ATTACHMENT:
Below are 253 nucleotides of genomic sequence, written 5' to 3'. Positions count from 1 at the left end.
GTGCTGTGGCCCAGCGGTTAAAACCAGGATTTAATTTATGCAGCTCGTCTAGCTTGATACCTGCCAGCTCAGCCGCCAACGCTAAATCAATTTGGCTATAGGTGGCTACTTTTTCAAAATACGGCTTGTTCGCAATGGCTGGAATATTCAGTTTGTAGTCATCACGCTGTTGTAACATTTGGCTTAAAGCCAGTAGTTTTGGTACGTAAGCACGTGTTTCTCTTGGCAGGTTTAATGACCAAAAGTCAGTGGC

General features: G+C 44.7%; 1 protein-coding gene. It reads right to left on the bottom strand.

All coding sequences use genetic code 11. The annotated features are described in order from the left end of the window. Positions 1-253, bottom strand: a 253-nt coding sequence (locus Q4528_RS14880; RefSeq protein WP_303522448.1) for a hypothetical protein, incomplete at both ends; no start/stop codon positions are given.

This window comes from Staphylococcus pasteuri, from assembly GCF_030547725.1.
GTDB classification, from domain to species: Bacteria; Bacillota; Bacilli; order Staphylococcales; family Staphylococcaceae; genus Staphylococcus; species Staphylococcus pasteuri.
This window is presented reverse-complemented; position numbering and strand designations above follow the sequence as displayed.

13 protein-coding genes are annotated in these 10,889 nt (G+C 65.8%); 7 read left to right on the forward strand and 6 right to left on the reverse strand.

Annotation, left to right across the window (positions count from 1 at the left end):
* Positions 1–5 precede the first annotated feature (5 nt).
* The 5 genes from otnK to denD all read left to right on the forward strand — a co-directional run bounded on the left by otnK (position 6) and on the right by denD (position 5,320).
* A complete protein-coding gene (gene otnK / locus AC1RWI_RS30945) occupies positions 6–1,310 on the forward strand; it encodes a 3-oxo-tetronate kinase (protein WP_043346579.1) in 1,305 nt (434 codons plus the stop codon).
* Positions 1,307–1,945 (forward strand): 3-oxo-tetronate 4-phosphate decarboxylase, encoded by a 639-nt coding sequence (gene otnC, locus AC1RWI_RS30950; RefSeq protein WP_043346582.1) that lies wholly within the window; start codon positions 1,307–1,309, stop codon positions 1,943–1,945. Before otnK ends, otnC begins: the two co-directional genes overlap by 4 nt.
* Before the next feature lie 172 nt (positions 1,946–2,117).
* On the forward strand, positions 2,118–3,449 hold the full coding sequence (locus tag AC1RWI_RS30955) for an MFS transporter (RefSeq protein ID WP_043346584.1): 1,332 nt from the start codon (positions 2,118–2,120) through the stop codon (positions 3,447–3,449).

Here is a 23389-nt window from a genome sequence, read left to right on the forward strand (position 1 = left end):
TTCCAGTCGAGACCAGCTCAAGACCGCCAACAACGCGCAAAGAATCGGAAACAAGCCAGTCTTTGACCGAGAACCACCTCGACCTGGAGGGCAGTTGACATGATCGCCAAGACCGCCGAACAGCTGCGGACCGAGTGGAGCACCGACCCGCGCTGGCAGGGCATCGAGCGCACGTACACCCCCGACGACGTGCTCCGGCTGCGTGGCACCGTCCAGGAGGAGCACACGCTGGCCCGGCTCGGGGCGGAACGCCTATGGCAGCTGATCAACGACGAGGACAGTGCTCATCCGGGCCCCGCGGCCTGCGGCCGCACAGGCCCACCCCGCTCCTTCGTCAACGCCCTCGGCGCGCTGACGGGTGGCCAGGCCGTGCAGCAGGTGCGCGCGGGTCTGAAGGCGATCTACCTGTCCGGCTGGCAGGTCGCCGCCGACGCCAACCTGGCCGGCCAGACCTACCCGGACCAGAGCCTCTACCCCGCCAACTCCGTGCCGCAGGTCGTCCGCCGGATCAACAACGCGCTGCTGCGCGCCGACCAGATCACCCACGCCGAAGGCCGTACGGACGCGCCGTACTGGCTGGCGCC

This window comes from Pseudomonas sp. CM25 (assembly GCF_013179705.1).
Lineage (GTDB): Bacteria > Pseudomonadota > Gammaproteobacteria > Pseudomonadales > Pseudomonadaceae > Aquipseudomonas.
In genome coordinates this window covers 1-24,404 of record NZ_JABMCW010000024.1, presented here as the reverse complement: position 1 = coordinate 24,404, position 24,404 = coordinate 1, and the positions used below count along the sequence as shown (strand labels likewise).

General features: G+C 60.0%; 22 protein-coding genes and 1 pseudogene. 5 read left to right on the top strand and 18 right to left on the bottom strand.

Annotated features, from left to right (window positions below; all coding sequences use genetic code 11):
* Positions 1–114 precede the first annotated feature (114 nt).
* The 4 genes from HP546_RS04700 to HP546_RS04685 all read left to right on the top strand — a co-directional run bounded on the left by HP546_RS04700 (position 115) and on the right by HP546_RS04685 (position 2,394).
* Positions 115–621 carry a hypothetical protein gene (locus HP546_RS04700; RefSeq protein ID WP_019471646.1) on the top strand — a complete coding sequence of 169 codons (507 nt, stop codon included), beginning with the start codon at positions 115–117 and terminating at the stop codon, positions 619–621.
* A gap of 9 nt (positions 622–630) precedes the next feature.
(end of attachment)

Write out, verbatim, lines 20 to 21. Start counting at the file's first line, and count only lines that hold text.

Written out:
In genome coordinates this window covers 1-24,404 of record NZ_JABMCW010000024.1, presented here as the reverse complement: position 1 = coordinate 24,404, position 24,404 = coordinate 1, and the positions used below count along the sequence as shown (strand labels likewise).

General features: G+C 60.0%; 22 protein-coding genes and 1 pseudogene. 5 read left to right on the top strand and 18 right to left on the bottom strand.